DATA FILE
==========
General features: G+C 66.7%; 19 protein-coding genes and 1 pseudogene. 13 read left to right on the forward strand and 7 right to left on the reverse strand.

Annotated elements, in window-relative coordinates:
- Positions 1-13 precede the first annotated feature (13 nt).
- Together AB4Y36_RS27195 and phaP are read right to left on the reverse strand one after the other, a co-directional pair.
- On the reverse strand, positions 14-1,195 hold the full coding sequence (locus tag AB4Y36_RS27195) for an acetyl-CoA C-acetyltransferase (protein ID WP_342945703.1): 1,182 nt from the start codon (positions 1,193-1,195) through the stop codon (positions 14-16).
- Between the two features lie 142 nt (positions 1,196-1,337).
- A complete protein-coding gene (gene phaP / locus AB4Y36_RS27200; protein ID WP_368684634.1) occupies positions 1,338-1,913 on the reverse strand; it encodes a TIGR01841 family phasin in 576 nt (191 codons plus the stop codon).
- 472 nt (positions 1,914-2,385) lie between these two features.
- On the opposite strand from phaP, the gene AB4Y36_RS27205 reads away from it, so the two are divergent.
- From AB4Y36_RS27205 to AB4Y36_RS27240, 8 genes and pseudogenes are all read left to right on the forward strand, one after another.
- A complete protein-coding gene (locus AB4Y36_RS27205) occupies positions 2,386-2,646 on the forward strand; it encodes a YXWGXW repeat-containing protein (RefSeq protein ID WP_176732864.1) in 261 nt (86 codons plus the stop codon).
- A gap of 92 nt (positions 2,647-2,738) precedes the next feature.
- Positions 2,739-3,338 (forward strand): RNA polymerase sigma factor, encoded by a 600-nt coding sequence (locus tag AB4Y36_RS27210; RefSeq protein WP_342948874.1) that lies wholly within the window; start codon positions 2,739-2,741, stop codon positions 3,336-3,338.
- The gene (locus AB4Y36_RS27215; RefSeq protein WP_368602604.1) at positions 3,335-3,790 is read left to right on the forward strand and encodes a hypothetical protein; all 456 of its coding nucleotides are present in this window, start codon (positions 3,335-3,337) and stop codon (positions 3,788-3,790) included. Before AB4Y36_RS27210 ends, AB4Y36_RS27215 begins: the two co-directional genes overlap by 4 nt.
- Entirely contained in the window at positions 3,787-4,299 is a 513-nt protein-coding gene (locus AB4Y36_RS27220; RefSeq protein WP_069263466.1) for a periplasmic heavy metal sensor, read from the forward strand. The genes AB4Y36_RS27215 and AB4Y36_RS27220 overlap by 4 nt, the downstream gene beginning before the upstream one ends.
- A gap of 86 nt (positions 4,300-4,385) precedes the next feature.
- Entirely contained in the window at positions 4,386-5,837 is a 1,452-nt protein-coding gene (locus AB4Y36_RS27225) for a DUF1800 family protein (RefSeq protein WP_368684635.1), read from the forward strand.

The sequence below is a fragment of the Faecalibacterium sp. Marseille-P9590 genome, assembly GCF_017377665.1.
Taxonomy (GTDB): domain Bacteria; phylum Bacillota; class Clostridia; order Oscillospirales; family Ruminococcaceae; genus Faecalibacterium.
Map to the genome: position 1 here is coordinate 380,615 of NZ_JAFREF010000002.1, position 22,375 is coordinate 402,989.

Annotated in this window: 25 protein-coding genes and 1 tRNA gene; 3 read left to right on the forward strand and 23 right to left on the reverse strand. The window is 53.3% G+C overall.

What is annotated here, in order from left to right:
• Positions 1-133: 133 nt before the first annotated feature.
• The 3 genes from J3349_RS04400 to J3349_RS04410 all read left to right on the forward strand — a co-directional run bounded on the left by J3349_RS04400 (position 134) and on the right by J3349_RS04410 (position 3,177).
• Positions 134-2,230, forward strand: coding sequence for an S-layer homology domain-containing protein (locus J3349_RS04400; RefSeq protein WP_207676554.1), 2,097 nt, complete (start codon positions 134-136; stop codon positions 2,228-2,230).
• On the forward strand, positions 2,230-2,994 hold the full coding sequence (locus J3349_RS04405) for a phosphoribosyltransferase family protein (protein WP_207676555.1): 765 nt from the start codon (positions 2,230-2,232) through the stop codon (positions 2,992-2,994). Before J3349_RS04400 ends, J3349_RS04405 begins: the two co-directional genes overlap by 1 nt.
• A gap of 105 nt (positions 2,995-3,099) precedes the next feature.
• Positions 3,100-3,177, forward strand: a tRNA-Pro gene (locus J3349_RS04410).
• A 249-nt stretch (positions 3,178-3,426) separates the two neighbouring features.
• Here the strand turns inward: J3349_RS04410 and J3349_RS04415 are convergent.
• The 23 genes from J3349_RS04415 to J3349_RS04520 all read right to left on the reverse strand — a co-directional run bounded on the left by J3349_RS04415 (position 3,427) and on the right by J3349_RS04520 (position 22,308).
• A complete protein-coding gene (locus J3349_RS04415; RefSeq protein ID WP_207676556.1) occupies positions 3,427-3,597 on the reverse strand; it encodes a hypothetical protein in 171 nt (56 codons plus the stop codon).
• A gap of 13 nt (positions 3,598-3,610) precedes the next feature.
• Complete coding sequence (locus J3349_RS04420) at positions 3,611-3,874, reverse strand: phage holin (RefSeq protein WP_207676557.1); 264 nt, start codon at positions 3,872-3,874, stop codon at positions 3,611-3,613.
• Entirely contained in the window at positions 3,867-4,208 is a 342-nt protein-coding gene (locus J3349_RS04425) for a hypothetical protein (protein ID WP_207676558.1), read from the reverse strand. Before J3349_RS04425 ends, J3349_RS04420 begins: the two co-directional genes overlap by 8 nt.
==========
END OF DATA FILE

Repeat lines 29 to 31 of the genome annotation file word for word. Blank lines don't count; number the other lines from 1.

• A 249-nt stretch (positions 3,178-3,426) separates the two neighbouring features.
• Here the strand turns inward: J3349_RS04410 and J3349_RS04415 are convergent.
• The 23 genes from J3349_RS04415 to J3349_RS04520 all read right to left on the reverse strand — a co-directional run bounded on the left by J3349_RS04415 (position 3,427) and on the right by J3349_RS04520 (position 22,308).